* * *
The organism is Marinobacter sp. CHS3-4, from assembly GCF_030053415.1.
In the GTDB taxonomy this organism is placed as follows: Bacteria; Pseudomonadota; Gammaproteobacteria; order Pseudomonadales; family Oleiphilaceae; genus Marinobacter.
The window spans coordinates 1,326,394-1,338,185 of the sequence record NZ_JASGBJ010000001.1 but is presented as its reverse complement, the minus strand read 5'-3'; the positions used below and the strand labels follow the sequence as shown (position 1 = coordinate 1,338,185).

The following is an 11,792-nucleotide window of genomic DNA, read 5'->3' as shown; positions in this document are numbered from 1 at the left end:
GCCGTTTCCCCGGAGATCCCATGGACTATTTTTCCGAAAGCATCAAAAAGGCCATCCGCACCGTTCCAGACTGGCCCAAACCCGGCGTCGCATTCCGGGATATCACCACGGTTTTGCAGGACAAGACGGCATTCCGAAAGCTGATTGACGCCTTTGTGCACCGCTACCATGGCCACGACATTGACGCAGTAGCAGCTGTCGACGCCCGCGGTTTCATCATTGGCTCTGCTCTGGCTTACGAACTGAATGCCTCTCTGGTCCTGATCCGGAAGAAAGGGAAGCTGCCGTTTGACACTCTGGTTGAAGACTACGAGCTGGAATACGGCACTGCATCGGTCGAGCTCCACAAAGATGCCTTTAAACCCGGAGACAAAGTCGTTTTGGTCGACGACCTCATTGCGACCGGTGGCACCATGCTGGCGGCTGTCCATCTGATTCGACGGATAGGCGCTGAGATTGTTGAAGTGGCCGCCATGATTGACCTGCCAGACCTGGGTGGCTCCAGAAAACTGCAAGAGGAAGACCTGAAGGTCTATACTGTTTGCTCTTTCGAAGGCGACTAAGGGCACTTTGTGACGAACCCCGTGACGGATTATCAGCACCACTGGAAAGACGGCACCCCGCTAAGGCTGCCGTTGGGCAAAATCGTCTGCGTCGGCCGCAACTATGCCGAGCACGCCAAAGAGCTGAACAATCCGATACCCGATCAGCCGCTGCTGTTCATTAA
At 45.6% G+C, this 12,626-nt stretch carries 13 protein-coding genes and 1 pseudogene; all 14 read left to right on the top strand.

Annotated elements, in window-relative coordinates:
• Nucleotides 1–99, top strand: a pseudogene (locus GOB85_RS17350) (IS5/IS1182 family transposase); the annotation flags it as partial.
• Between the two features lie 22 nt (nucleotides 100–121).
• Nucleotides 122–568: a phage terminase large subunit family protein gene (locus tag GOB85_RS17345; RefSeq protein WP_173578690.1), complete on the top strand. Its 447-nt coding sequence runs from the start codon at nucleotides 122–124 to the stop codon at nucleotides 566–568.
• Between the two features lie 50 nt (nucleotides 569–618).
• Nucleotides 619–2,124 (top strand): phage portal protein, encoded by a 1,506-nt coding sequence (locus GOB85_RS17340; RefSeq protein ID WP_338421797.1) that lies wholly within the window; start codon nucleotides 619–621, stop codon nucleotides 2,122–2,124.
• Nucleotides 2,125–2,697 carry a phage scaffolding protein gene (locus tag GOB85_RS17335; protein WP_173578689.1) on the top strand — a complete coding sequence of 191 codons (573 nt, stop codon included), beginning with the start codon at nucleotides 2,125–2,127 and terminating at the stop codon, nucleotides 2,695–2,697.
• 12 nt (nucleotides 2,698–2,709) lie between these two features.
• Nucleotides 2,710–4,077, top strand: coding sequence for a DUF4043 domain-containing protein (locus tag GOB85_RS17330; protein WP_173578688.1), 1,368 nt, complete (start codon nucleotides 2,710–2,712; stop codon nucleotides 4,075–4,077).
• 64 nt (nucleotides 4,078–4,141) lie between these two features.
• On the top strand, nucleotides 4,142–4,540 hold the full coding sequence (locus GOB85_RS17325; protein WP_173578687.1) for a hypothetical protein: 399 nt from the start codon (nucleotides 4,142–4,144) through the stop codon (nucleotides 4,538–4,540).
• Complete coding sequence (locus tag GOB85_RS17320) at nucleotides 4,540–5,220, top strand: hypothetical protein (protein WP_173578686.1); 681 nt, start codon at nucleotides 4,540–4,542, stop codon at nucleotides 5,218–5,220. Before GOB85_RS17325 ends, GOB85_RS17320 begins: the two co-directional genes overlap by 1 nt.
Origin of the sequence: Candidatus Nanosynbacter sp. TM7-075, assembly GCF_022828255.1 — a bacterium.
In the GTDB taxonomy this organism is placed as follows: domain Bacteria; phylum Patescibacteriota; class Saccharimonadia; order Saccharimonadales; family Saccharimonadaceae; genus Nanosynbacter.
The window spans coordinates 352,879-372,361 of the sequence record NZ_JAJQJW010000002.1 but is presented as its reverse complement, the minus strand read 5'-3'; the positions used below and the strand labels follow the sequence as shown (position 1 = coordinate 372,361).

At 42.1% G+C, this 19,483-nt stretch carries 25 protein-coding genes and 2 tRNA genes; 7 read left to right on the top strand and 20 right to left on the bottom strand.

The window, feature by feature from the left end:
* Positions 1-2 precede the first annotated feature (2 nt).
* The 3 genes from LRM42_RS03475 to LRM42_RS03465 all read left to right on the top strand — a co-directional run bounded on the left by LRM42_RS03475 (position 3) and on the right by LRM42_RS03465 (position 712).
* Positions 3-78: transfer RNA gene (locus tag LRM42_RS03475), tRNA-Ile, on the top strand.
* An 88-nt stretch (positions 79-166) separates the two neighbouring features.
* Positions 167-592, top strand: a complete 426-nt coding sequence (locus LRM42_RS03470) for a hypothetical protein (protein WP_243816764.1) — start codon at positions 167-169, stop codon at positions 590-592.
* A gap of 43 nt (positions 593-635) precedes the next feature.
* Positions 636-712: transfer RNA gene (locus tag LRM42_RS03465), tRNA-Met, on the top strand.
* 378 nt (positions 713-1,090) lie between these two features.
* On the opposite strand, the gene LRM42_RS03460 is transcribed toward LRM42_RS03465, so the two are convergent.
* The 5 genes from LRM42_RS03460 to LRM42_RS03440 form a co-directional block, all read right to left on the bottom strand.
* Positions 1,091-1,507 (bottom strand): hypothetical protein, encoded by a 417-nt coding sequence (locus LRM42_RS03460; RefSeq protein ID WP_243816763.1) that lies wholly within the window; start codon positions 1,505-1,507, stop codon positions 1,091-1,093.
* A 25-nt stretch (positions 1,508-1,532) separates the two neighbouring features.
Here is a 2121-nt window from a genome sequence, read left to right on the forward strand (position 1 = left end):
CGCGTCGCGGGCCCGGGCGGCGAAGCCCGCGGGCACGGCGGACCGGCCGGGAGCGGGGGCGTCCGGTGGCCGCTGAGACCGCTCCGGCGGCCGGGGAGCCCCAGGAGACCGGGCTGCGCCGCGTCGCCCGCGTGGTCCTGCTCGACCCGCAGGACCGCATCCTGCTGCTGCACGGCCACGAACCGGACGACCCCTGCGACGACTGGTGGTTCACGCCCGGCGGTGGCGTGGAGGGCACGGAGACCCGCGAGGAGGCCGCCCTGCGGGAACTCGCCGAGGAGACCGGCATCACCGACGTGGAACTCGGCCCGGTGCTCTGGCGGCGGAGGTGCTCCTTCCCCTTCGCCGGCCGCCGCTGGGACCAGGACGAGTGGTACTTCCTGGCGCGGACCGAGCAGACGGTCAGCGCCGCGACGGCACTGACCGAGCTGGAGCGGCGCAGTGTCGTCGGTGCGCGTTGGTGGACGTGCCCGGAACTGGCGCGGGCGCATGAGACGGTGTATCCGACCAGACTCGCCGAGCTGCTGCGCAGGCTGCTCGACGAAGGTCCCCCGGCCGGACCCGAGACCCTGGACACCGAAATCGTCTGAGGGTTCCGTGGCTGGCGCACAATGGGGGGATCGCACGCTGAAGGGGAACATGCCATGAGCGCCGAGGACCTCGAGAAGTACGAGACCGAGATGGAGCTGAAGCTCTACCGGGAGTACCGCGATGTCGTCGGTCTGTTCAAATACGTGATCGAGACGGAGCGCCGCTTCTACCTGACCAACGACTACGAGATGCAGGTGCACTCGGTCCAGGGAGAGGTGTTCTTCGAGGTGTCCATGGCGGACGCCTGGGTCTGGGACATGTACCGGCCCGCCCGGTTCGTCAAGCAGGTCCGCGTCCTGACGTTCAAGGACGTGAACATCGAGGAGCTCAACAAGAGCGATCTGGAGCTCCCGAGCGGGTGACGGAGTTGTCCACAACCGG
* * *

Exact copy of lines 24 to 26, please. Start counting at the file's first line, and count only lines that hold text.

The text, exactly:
* Positions 1-2 precede the first annotated feature (2 nt).
* The 3 genes from LRM42_RS03475 to LRM42_RS03465 all read left to right on the top strand — a co-directional run bounded on the left by LRM42_RS03475 (position 3) and on the right by LRM42_RS03465 (position 712).
* Positions 3-78: transfer RNA gene (locus tag LRM42_RS03475), tRNA-Ile, on the top strand.